By Rick Campbell, St. Martin’s Press, New York, NY (2017)
Reviewed by William H. White
Having read and reviewed one or two of his previous tales, Cdr. Rick Campbell’s latest, BLACKMAIL is in my opinion, his best by a long shot. And unfortunately, it is, in large part, the most credible.
While Campbell’s background is in submarines, they are only a part of the action in this book, augmenting both the land-based and carrier portions of this action-packed thriller. The premise, without giving too much away, is essentially World War III set mainly in the Arabian Sea – at least for the ship and battle scenes. The action moves logically and fluidly ashore when necessary, aiding and augmenting the plot. Politics, behind-the-scenes guerilla warfare, and international intrigue all turn up and are well done.
The story unfolds with an “accidental” attack on a U.S. carrier patrolling in WestPac; the United States is not in a position to retaliate immediately due to the weakened state of our forces, the result of a prolonged war with China. Political unrest in Europe allows Russia to move troops into large portions of what used to be the Soviet Union, more or less unopposed. Then Russia announces they have sabotaged the world’s major oil pipelines which, if their explosives are activated, will essentially shut down the industrial world’s economies. The conundrum for the United States is what to do about it, and who to ask for help. Any obvious course of action seems to offer dire consequences. Of course, Russia is out there bribing those same nations NOT to help.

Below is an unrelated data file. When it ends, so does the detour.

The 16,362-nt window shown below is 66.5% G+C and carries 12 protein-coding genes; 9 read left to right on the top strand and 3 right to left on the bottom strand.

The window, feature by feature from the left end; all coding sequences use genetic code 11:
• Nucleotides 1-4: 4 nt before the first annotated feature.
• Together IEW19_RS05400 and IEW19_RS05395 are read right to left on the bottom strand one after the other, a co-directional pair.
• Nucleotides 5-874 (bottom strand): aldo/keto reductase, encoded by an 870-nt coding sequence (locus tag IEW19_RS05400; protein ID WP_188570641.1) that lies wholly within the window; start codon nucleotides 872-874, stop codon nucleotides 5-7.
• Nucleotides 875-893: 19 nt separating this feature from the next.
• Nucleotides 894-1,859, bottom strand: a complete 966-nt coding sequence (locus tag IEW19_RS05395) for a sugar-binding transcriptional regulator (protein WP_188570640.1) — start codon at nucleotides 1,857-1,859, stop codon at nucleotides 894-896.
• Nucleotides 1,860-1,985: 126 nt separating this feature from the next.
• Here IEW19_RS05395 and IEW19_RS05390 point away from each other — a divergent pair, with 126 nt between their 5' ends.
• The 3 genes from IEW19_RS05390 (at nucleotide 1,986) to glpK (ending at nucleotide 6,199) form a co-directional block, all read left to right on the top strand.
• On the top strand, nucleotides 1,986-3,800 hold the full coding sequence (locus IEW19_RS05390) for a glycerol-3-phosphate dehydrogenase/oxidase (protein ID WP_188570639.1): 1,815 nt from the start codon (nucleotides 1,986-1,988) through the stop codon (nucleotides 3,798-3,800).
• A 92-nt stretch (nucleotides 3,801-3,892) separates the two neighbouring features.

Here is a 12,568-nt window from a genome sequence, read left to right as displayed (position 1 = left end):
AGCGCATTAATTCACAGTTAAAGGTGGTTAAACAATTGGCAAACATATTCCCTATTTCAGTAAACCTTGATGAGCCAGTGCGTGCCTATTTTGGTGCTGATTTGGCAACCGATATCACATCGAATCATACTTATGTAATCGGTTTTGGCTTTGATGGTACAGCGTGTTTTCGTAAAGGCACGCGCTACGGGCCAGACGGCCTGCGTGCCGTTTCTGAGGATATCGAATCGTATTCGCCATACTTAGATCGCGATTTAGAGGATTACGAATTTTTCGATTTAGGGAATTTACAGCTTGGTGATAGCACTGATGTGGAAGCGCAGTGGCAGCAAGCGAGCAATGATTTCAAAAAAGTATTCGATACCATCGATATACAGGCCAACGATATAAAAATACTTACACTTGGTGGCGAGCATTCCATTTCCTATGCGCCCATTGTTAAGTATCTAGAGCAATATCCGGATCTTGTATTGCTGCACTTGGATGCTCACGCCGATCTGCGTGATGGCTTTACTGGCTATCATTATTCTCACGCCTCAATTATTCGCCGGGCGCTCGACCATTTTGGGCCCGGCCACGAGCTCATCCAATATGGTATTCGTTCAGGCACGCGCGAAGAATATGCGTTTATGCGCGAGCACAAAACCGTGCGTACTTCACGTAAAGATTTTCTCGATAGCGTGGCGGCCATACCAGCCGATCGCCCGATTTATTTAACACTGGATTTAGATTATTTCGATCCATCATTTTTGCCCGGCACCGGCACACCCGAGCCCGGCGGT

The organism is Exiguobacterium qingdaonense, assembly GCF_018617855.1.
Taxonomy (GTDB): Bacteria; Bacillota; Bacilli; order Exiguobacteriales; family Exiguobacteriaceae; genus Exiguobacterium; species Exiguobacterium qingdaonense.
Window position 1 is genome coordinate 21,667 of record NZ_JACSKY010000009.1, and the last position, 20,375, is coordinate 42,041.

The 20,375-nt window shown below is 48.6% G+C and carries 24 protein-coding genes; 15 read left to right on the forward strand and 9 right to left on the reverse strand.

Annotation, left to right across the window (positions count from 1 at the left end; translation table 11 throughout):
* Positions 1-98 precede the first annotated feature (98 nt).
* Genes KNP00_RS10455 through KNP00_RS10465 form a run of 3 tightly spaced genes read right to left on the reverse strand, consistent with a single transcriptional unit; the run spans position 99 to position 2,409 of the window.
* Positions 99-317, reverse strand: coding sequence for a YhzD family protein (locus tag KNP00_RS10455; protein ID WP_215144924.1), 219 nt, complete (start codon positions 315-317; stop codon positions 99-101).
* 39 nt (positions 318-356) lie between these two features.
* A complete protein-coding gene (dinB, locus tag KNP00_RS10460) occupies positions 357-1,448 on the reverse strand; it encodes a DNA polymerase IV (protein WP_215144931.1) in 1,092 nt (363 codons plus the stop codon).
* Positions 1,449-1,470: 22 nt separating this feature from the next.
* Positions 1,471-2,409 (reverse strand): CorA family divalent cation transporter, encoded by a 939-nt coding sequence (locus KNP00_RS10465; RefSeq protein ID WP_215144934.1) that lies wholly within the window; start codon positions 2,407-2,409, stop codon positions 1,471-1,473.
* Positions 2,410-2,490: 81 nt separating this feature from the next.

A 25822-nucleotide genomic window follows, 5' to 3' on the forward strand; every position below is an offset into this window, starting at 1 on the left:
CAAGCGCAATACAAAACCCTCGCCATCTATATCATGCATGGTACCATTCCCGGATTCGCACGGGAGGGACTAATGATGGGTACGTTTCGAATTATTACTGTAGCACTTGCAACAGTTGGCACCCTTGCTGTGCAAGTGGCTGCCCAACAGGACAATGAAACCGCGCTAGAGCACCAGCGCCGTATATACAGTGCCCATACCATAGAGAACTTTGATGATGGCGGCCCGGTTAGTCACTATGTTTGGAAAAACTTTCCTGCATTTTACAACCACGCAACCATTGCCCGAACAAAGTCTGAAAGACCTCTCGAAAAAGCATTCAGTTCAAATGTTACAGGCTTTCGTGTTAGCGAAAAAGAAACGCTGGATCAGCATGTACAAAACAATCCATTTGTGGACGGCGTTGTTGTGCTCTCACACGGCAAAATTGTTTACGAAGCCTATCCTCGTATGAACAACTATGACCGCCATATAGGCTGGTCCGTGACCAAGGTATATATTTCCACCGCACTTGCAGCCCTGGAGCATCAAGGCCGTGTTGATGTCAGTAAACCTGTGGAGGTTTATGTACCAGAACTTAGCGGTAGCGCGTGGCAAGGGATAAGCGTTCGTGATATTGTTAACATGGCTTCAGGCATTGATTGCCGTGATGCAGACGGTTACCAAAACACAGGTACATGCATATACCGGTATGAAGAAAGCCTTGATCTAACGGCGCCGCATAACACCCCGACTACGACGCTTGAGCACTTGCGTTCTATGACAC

Campbell brings back several of his earlier characters, including National Security Advisor Christine O’Connor, who readers met in his previous book, Ice Station Nautilus. Several of the president’s staff reappear as well. The story is clever, with credible dialogue, and without the overbearing professional knowledge the author possesses.
I suspect Commander Campbell had fun writing this story; I know I certainly had fun reading it. As I was provided an advance proof, there were no maps or tables in it which will surely help future readers. I highly recommend Blackmail to any who fancy the action/political thriller genre; it will not disappoint.
William H. White is a noted naval historical fiction writer who resides in Rumson, NJ.